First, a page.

Rates going up 2.5% for “transformational … action-focused” council plan

Wellington.Scoop
Wellington city councillors today made their annual decision to increase the rates. The new increase will be 2.5 per cent.

The increased rates, part of the city’s next annual plan, will help to pay the $18.40 an hour “living wage” to 450 low-paid council staff, which councillors voted for yesterday.

The annual plan includes $4.3million for cycleways – three times as much as was allocated in the old annual plan.

The rates have also been set to enable the council to offer new terms to encourage construction of new buildings – with a 20 per cent reduction in levies – and also to encourage the strengthening of heritage buildings by remitting rates.

News from WCC
Wellington City Councillors have recommended Mayor Celia Wade-Brown’s Draft Annual Plan, which proposes a 2.5 percent rates increase for the 2014/2015 financial year, to be concluded at next week’s final full Council meeting, months ahead of previous years.

The proposed increase meets the Council’s rates limit set in its financial strategy and in line with local government inflation. This has been achieved through a sustained efficiency and saving programme that has kept rates lower than they otherwise would have been, and allowed for new initiatives to be funded.

Mayor Celia Wade-Brown says the 2014/2015 Draft Annual Plan is a transformative plan, sustaining the Council’s level of services while taking action in key areas to improve the quality of life in Wellington.

“The plan improves transportation choices, streamlines processes to encourage development, and provides better governance for our organisations focussed on growing the economy and increasing our rating base.

“It is an action-focussed programme, which delivers new initiatives while maintaining our commitment to provide value for money and keep rates rises within the limits we imposed in our Long Term Plan,” she said.

Key projects are:

a change in Development Contributions aimed at stimulating growth
a funding package to further advance the city’s earthquake strengthening
aligning several Council Controlled Organisations to boost tourism and the local economy
a scheme to transform cycling in the city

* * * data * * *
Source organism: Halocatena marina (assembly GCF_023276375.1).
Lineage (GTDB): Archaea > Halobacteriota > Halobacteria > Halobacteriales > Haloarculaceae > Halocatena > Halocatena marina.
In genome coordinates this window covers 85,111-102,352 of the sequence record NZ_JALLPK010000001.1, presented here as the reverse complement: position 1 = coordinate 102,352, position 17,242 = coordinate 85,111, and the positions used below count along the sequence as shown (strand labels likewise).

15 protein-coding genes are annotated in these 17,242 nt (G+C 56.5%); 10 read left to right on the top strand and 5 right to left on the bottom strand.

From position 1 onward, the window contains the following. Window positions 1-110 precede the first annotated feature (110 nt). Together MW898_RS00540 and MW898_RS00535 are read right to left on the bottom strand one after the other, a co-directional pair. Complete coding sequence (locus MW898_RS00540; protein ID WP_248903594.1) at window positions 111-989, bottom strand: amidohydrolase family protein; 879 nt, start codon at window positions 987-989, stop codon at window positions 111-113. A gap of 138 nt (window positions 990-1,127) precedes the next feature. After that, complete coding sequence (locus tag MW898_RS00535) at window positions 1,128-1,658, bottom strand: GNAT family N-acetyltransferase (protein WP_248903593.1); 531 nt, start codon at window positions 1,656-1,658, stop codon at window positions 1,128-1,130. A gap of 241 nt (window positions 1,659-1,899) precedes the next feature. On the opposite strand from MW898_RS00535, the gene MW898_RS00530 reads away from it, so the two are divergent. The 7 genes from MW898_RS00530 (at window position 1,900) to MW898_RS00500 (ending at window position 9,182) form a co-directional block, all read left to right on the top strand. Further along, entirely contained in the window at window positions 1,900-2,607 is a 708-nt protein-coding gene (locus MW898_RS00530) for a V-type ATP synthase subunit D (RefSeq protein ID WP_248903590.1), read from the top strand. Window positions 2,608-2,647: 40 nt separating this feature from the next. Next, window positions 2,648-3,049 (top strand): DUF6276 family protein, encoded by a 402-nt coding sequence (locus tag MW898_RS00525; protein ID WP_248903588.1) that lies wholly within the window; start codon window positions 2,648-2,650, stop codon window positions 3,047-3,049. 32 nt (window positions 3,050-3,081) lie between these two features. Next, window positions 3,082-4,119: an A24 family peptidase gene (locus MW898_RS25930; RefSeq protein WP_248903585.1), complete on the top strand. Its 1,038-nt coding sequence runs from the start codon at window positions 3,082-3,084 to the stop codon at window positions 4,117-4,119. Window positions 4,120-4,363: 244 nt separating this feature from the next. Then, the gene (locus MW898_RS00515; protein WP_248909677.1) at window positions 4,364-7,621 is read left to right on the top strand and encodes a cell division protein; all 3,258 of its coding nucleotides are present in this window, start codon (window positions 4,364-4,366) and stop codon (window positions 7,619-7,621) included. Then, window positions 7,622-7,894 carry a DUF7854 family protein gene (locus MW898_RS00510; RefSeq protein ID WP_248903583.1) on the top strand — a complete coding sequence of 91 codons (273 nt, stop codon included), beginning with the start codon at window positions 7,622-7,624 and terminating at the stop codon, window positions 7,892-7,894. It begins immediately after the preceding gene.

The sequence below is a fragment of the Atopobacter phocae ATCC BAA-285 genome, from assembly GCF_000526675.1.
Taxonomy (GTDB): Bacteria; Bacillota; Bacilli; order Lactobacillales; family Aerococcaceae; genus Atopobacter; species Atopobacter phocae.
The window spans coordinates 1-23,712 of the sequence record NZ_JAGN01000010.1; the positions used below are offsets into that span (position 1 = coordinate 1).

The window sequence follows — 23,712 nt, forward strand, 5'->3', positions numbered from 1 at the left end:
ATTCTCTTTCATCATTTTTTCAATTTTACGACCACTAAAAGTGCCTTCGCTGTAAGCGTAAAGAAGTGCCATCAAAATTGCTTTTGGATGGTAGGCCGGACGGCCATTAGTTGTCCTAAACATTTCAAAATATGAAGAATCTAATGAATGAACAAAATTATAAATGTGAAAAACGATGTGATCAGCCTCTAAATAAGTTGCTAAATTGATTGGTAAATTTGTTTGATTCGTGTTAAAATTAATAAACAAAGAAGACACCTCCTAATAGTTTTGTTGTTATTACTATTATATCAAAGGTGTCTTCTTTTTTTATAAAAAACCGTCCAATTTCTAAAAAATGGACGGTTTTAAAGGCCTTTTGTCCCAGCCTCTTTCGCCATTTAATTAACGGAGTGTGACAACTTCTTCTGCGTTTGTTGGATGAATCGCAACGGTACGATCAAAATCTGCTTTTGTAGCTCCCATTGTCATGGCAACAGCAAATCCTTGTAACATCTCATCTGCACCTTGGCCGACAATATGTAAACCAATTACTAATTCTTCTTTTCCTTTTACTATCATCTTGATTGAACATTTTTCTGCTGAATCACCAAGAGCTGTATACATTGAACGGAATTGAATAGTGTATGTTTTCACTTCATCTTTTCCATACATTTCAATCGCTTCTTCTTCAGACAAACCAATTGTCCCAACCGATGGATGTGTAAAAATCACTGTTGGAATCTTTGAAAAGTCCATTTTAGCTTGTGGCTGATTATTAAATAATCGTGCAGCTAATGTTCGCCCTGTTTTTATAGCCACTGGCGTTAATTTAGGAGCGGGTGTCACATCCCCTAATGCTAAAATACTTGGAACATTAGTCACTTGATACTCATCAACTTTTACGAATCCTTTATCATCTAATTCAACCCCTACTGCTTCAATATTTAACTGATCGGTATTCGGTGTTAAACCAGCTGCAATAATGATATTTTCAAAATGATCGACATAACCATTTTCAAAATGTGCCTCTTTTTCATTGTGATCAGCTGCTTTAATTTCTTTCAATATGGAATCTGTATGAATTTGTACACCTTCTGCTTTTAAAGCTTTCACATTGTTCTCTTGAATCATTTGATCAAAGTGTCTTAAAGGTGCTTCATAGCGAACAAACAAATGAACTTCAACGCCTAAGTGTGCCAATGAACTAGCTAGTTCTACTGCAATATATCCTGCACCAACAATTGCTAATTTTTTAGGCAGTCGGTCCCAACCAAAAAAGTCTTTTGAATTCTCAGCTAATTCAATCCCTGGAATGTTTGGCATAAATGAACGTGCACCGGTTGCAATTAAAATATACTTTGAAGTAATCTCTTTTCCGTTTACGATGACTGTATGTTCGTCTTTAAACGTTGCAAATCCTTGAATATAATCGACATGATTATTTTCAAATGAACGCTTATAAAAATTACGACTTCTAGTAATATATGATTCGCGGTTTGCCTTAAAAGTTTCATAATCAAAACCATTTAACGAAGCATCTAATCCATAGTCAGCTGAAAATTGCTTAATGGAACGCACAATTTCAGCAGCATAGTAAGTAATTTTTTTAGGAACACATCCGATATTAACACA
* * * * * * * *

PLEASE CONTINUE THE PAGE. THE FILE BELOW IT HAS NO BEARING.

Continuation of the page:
a living wage-rate for council employees.

Deputy Mayor, and Chair of the Council’s Governance, Finance and Planning Committee, Justin Lester, says that the plan sets the momentum for a Council focussed on implementing its agreed strategy.

“We’ve managed to balance the budget, keeping rates at an affordable level for business and residential ratepayers, all while adding to what the city already offers,” he said.

The Draft Annual Plan will go out for public consultation from 11 February to 11 March 2014 after being formally adopted at a Council meeting on 19 December.

Key proposals for the Draft Annual Plan were announced last week, covering strategic cycleways and safety, CCO reorganisation, measures to encourage construction of new buildings and earthquake strengthening, and the Living Wage. You can find these announcements here: http://wellington.govt.nz/your-council/news

 

6 comments:

  1. Rosamund, 13. December 2013, 10:17

    During the last few weeks I have attended all the public meetings of the new council. I have been astounded at their brevity, which is not a sign of efficiency but a sign that our representatives as a whole have understood neither the implication of decisions being made nor the necessity to question each matter put before them. Agendas have been late and incomplete, with an absence of either written reports or briefings; agenda items show significant numbers of “Oral Reports” or “Presentations” delivered in a vacuum; without any substantive paper based reports their value is negligible. It’s comforting to know that all of this information must be made available to enquirers under the Local Government Official Information and Meetings Act.

    Council staff do have the knowledge of topics for which they are responsible, and must be closely questioned to ensure that our representatives have a full understanding of the matters being considered. It has been the custom for each cost centre to have its proposals considered separately at the Annual Plan Meeting. This year that wasn’t the case. Instead isolated topics were discussed on Day 1 and then the actual Annual Plan was treated, except for amendments, to a once over lightly. It is not sufficient to say that the whole document will go out for public consultation. Our elected representatives need to be fully appraised of any document going out under the name of Council.